Freight Yard

In Trucking Arts, March 20224 MinutesBy NZ Trucking magazineApril 17, 2022

Early morning turns to dawn. Weary drivers arrive, their linehaul units covered in grime, windscreens splattered in bugs as they park up, pull their cab curtains closed and climb into their sleepers to rest.

As they start their visit to dreamland, roller doors are opened, and forklifts fired up, ready to move the day’s freight. It’s just another day in an Auckland freight depot. Metro trucks rush in to load the first of the freight as the loaders start stripping the linehaul trailers.

Dispatchers arrive, checking their emails as drivers impatiently ring them wanting loads.

Management head to their offices, trying to get a head start on paperwork before heading off to the first of the day’s meetings.

A steady stream of metro trucks return from their first runs, waiting to reload, before heading off again to re-join the traffic jams.

Other company linehaul trucks pull in to drop off smaller jobs, or to top up for destinations countrywide.

By lunchtime, the yard is a hive of activity, forkies just a blur as they quickly sort freight into different areas.

A truck engine for a diesel workshop in Hastings. Packaging for a fruit-pack house in Roxborough. Framing timber for a builder’s supply yard in Cheviot. Urea going to a farm merchant store in Marton. Pallets of foodstuffs for Wellington. A swimming pool for Bromley. It all gets sorted and loaded onto various trucks.

Afternoon supervisors arrive, checking freight quantities and guessing how many extra units they require for the night freight. The first of the express B-trains are parked up in their loading bays as attention is quickly paid to getting them turned around in time to make their Wellington-Picton ferry crossings.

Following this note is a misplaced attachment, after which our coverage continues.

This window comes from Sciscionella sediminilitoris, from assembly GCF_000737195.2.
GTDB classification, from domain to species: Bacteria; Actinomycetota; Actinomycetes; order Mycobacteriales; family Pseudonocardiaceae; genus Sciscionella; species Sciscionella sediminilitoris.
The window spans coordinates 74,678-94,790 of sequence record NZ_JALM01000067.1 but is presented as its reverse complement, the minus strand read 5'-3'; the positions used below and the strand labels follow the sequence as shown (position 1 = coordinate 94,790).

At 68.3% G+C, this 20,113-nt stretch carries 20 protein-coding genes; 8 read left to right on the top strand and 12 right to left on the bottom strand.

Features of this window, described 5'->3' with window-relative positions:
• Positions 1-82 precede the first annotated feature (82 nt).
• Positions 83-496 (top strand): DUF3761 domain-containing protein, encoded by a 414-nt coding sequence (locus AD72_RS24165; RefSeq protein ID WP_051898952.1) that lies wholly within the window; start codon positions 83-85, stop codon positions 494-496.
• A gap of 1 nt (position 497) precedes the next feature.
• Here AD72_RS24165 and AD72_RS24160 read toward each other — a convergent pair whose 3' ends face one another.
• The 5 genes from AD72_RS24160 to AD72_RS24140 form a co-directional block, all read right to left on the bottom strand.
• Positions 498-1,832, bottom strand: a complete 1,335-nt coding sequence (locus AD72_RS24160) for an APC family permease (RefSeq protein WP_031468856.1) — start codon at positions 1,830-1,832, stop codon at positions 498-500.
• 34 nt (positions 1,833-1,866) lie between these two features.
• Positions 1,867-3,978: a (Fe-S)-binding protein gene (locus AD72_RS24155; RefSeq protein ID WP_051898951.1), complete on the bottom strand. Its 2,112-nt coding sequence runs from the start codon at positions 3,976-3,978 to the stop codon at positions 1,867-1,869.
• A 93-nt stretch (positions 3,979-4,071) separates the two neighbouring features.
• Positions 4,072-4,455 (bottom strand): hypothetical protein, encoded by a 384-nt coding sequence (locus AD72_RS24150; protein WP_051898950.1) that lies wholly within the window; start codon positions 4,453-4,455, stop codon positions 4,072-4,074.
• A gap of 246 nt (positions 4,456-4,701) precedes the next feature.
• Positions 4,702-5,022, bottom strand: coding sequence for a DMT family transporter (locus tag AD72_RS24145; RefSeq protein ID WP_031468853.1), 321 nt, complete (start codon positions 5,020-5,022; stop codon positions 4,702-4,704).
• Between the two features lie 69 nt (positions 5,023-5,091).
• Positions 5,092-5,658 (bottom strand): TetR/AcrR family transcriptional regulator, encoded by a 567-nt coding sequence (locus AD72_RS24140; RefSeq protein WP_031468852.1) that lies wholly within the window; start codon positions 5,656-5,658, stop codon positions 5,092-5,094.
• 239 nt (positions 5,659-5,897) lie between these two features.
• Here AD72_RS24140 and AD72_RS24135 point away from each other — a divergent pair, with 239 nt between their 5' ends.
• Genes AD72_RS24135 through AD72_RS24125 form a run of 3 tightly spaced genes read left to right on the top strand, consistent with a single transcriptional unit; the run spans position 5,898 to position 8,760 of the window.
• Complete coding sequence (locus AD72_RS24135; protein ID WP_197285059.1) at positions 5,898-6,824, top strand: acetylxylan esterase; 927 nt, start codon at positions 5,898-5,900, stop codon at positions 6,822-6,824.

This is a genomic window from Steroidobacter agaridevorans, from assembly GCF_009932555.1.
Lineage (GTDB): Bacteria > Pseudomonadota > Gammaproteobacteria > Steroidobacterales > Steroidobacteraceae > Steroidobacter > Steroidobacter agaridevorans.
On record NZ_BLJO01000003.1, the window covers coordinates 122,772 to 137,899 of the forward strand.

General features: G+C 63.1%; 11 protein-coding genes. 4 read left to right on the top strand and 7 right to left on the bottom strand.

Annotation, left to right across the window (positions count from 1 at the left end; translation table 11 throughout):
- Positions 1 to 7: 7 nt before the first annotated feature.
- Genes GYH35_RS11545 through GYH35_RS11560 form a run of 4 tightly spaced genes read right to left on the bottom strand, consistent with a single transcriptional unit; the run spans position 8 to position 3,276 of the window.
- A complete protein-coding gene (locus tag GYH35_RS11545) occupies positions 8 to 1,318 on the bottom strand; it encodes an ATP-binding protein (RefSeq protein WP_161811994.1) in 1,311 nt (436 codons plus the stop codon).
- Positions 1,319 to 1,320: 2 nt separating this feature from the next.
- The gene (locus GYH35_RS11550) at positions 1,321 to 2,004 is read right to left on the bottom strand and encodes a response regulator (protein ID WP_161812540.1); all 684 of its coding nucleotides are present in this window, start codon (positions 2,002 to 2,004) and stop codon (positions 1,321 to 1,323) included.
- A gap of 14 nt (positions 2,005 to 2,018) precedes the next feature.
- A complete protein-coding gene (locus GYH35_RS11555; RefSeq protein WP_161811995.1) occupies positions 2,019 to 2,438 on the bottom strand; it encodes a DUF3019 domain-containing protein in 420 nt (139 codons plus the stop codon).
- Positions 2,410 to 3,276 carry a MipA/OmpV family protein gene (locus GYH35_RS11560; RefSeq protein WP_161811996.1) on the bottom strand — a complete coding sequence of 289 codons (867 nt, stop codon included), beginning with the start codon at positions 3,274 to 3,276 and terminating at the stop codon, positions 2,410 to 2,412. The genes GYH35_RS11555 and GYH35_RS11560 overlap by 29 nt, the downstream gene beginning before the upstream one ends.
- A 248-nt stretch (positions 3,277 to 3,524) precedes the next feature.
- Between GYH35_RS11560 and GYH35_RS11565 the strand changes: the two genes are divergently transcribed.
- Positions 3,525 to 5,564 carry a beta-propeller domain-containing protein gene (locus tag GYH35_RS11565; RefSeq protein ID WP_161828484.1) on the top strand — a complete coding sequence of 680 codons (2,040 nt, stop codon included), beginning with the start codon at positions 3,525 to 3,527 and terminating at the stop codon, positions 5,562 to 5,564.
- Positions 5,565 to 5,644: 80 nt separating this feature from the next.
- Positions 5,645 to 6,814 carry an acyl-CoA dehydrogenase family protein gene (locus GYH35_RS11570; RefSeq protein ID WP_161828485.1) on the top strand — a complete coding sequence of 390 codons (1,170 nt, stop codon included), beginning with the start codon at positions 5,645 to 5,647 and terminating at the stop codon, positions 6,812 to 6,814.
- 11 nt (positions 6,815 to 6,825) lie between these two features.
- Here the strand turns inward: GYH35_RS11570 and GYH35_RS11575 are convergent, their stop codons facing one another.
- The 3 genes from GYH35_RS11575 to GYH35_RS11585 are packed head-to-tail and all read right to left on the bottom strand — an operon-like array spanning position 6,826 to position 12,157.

By now, inward freight is outnumbered by the local delivery freight as the metro units collect from regular clients around the city.

With the express units departing, the depot calms down a bit – or as much as it ever does.

Gradually, the set runners pull in and park up in their allocated bays as drivers mingle, catching up with the latest gossip.

Meanwhile, teams of loaders start on the evening’s trucks. Lights flick on, and office staff head home.

By now, the air is full of noise as idling motors, beeping forklift buzzers and loud voices fill the evening air.

In the manifesting office, the sound of keyboards tapping is mixed with the whirring of printers, as each item is accounted for – hopefully!

The clanging of roof poles mixes with noise from curtains being pulled and ratchets being tightened. Truck after truck gets loaded, ready for their night runs.

As the evening turns to night, and night turns to midnight, the last of the trucks wheel out the gates to battle with other ‘Gods of the Night’.

In the depot, remaining freight is tidied up, forklifts refuelled and parked up, roller doors lowered and lights dimmed as the night- shift punches out timecards and quietness arrives, ready for the next day, as it all begins again.